A type of speech intended to separate the disability from the person. It has become well accepted by non-disabled people who try to advocate for the disabled, but beyond that has numerous flaws. Disabled and particularly autistic people have complained that it treats the disability like something too terrible to be mentioned, something unimportant, or something that can be easily separated from the person. The awkward phrasing also has the tendency to bring out the disability.
In some cases, this form is grammatically correct, if the name of the disability cannot be transformed into an adjective. An often used example is "child with Down's Syndrome" instead of "Down's Syndrome child". No attempt can change Down's Syndrome, cerebral palsy, muscular dystrophy, etc. into an adjective.
I am autistic, not a person with autism. I could use people first language by calling myself a person with femaleness. Everyone would think it odd, but my gender is less essential to who I am than my neurological configuration.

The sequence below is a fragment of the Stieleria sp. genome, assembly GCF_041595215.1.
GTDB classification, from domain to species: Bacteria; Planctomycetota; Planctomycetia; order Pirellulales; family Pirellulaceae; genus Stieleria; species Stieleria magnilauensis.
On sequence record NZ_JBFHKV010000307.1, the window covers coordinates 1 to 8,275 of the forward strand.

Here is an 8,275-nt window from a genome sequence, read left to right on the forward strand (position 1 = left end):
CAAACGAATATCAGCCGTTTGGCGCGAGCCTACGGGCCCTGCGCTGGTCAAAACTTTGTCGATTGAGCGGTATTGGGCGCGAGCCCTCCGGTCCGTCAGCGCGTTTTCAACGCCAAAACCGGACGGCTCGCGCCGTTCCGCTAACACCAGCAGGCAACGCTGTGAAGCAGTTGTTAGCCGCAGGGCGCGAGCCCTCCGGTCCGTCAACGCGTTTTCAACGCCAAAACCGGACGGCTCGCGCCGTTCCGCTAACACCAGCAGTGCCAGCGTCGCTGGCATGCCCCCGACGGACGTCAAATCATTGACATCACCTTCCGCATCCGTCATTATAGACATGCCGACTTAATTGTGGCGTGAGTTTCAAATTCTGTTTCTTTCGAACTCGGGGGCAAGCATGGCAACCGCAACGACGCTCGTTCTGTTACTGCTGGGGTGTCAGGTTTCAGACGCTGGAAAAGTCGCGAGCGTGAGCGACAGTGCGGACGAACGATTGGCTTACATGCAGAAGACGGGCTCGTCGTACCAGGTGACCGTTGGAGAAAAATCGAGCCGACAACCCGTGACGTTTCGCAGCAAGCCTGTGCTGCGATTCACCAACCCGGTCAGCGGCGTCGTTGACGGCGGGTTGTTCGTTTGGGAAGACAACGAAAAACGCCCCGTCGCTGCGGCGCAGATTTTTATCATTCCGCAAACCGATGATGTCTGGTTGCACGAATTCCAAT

One who is on the broader autistic spectrum, including but not limited to those with autism, Asperger's, hyperlexia, and pervasive developmental disorder not otherwise specified. This definition is sometimes extended to include those with AD(H)D.
The group was open to all ACs, whether professionally or self diagnosed with anything from classic autism to PDD-NOS.